NOTE: The math in the above assumes the hacker is randomly generating password guesses.

So What Makes a Password Secure?

Above, we tackled the basics about password storage, the value of hashes and then calculated how long it takes a hacker to get your password using brute force cracking – as quickly as 3.5 minutes in some cases.

What we hope our readers got out of what’s above is that the longer and more complex a password is (complex as defined as containing an uppercase character, lowercase character, number and special character) the longer it takes a hacker to crack.

A 12-character password with each of those elements would take as long as 15,091,334 years to crack with a single computer.

For many people, 15 million years of “protection” might create better peace-of-mind. However, the unfortunate reality with online passwords is that even these long and complex passwords are susceptible to cracking. Here’s why:

In order for a password to be considered secure, it needs to be truly random and unique.

What Does it Mean to Be Truly Random?

Many people often choose a base word for their password, like “password,” and transform it to be logically “complex.” So they’ll replace letters with special characters or digits and add some capitalizations. So a password that was “password” becomes P@55w0rD. In fact, if each letter could be one of an uppercase, lowercase, or special character, there are 6,561 (38) versions of “password” – which is far from an unbreakable amount.

Thus, a hacker using a brute force technique isn’t just going to start with “aaaaaaaa” and go down the list, “aaaaaaab”, “aaaaaaac”, etc. He is going to apply intelligence to the cracking. That intelligence most often involves using common base words. So not only will he try cracking the very simple “password” but also all 6,561 versions, to include the complex “P@55w0rD”.

There are approximately 220,000 dictionary base words, meaning that even if you added up to three extra digits to your transformed, base-word-based password and formed something like “P@55w0rD123,” a computer would take about 26 minutes to crack it – no matter how long the password is. With complete randomness in a password, hackers can’t make common base word assumptions about your password and cut down the brute force space.

But that’s not all. A secure password must also be unique.

What Does it Mean to Be Unique?

Unfortunately, some companies still store actual text passwords in their databases instead of the hashes so if a hacker gets into the system, he now has more base words to add to his roster. So if you use the same password, or even base word, for two accounts and one of those is compromised, no matter how long or random it is, that hash and password are now known. The hacker can then log in to any account that you are using the same password for. This also means that if someone else uses your password, or some version of it as outlined above, you are compromised.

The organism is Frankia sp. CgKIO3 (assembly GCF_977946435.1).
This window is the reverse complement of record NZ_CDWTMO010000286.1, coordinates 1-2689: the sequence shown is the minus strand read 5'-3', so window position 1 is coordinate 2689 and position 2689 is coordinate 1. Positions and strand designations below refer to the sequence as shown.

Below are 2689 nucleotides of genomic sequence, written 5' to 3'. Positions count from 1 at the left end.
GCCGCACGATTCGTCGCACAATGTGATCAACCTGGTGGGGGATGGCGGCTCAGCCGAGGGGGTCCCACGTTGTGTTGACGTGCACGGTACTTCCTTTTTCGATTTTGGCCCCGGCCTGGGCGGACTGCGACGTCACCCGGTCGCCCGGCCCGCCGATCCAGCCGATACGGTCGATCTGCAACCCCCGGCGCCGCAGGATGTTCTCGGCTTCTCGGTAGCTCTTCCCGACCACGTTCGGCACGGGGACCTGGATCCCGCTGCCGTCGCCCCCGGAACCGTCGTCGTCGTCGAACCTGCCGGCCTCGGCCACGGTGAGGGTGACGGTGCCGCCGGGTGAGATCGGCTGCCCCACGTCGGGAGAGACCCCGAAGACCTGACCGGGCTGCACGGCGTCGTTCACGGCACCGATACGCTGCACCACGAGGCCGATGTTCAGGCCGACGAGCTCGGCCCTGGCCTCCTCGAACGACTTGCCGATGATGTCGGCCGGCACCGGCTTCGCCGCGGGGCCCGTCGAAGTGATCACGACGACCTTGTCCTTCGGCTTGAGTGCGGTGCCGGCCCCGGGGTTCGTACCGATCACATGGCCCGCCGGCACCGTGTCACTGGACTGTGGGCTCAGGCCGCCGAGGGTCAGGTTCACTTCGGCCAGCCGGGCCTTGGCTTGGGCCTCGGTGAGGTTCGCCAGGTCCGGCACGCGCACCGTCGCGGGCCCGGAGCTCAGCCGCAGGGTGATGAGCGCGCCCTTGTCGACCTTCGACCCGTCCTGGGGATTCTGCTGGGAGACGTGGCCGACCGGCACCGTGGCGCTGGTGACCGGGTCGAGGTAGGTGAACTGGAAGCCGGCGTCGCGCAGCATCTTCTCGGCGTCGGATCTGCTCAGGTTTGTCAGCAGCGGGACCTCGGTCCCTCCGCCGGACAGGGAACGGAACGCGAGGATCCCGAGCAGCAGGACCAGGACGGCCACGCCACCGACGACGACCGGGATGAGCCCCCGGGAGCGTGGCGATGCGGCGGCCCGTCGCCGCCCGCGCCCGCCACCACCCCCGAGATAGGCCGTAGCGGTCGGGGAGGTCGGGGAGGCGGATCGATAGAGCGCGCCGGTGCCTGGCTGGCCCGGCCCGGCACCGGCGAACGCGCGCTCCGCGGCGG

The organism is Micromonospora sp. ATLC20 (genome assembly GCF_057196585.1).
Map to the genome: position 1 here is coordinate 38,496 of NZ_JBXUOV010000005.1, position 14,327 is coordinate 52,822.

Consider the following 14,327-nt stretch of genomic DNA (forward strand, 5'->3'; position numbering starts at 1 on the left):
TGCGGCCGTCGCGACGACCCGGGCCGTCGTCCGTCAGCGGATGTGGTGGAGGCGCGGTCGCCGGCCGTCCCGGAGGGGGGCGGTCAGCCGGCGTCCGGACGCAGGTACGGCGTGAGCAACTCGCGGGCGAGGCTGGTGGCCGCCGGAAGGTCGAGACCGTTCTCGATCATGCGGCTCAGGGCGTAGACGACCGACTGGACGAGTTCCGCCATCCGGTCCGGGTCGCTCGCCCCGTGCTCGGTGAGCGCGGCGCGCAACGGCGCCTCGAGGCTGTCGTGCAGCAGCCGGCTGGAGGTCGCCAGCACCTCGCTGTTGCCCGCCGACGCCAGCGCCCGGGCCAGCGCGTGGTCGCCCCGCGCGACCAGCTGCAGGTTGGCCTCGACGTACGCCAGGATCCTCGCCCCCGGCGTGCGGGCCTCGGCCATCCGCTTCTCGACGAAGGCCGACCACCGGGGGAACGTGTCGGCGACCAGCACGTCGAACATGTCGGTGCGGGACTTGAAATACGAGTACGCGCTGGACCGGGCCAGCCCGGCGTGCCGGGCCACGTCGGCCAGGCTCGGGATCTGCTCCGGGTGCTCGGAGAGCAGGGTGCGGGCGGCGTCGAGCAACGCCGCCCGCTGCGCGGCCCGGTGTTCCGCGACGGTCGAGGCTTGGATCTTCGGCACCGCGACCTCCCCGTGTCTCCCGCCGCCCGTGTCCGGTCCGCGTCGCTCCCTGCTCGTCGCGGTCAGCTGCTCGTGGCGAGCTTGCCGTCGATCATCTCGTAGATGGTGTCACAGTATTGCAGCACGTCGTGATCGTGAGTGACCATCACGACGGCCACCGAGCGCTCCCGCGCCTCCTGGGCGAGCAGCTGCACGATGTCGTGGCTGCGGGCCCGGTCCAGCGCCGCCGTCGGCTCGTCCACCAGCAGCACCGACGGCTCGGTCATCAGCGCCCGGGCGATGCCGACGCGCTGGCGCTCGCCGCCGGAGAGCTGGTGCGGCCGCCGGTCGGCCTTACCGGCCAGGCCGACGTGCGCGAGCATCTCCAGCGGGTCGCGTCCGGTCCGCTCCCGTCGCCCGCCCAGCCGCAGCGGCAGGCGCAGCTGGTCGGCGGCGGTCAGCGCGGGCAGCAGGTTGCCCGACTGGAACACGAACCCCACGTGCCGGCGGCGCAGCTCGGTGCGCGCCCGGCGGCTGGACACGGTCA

So What Do I Do?

1) Make sure all of your passwords are truly random.
2) Make sure none of your passwords are used by you or anyone else.

How do you do that? Let’s assume for a moment that all 7 billion people in the world have 100 online accounts and have used a different password for each. That makes 700,000,000,000 truly unique passwords in the world.

In order for there to be .0001% chance that you have the same password as someone else, you’d need to choose from 7 quintillion passwords, that’s 7,000,000,000,000,000,000. That may sound like a lot, and it is. If you’re using a Standard English keyboard (94 characters) that’s a 16 character password, which would take 1 quadrillion years to brute force crack, and can’t be circumvented by a shortcut.

Since you cannot control what companies do with your password, we recommend having a 16 character truly random and unique password so the hacker can’t leverage someone else’s password to figure out yours and has to do the hard work (read 1 quadrillion years) to figure it out.

How is anyone supposed to remember 100 truly random and unique, 16 character passwords?

Online password managers. Which is what everyone recommends but never tell you why. Using these services you only have to remember one password, and make it good! The only shortcut to getting your password now is to get access to your computer itself – another series of articles all together. The online password manager remembers the rest for you. In fact, it might even be more convenient for you since you now only have to remember one password. And it’s more secure.

(Here’s a link that reviews such password managers.)

They each have their own advantages and work for different platforms so it’s difficult to recommend just one. Try a few for yourself and see which you prefer.

Be secure!

TAGS: bit9 / Carbon Black / data breach / Heartbleed / Incidents / Math / passwords